Offline Kleinstein

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Re: Water out of desert air
« Reply #18 on: April 22, 2017, 04:12:48 AM »
The system does not need a temperature below ambient - though a low temperature can help a little.

Judging from the size of the proof of concept with a little less than 2 g of MOF and maybe 1/100 of a m² in size. A 1 kg unit would be around 5 m².  2.8 L/ day / kg of MOF sounds a lot more attractive than maybe 1 L / m² / day. Of cause the demo unit is not build to be effective with the solar heat.

From the science side, the interesting part would be whether the MOF is actually better than more conventional absorbing materials like zeolites.
 

Offline LabSpokane

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Re: Water out of desert air
« Reply #19 on: April 22, 2017, 04:57:11 AM »

I'll reserve the right to object to the deliberate omission of the latent heat of vaporization from the energy balance of a device designed to condense water vapor, thank you very much.  That makes me an engineer, not a philistine. 

Huh? Can you explain how that is relevant? In any case, water's latent heat of vaporization is known (as is its heat of condensation which might be more relevant here) and it's a given that anyone with a serious interest in their research already knows this.   Temperatures are documented in the paper.  Have you read it?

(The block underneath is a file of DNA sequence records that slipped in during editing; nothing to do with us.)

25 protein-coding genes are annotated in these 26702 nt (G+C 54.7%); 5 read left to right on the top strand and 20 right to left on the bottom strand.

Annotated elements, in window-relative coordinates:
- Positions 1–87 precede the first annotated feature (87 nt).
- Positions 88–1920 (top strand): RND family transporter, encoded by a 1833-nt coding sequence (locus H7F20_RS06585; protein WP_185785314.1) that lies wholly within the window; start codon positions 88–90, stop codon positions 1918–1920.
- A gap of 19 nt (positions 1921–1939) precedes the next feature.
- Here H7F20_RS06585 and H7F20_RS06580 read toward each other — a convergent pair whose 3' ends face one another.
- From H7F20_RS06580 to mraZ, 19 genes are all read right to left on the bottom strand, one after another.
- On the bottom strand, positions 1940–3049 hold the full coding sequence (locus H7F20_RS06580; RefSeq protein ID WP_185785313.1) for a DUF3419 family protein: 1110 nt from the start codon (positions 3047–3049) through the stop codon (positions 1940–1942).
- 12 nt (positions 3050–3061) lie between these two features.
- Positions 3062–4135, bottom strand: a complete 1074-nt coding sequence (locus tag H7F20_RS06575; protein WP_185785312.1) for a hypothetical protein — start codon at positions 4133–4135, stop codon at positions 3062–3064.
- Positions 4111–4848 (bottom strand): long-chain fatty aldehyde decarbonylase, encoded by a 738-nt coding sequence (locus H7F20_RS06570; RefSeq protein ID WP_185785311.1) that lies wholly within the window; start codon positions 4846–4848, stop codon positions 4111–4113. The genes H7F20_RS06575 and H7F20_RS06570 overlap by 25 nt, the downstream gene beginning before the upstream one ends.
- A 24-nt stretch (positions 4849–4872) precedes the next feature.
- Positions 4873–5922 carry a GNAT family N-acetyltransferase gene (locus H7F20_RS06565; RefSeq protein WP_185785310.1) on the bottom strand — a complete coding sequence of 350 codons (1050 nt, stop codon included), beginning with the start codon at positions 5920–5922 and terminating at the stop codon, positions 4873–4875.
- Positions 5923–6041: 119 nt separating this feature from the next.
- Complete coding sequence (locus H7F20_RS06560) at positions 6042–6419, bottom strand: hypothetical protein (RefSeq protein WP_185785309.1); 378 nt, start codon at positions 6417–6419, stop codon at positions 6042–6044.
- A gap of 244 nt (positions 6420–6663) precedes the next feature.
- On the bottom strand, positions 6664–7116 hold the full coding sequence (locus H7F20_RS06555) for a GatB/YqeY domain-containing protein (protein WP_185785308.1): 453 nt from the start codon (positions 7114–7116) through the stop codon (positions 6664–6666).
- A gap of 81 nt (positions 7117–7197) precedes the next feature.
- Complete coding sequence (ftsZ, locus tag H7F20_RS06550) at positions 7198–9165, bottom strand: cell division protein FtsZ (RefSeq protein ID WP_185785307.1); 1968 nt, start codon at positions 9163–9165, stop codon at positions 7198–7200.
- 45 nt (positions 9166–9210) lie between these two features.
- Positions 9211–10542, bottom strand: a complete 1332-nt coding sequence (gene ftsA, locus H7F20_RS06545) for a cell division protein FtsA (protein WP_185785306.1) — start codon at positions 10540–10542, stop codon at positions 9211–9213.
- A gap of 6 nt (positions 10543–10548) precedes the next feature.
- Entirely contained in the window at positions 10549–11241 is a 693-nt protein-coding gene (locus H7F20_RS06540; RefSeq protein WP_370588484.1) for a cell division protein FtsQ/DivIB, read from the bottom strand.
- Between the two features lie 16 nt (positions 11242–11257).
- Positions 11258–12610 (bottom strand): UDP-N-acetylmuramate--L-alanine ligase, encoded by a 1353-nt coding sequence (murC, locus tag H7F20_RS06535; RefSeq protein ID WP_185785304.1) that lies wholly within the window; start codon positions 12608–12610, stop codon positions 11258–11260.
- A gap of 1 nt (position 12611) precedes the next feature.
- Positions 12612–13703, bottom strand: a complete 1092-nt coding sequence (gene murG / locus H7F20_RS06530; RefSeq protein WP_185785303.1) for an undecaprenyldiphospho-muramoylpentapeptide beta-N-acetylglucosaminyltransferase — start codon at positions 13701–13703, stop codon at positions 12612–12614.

(I deleted my original post 5 mins after writing it because I realized I don't even want to debate this stuff anymore, but here I go anyway.)

I haven't gotten past the paywall yet, but what I'm referring to was the media summary of the scientist's research which claimed the basis for a liquid water production device - which is a far cry from what the scientists only wish to discuss: "it absorbs lots of water vapor."  Also, the article in question was substantially amended to make the claims far less spectacular than in its original publication.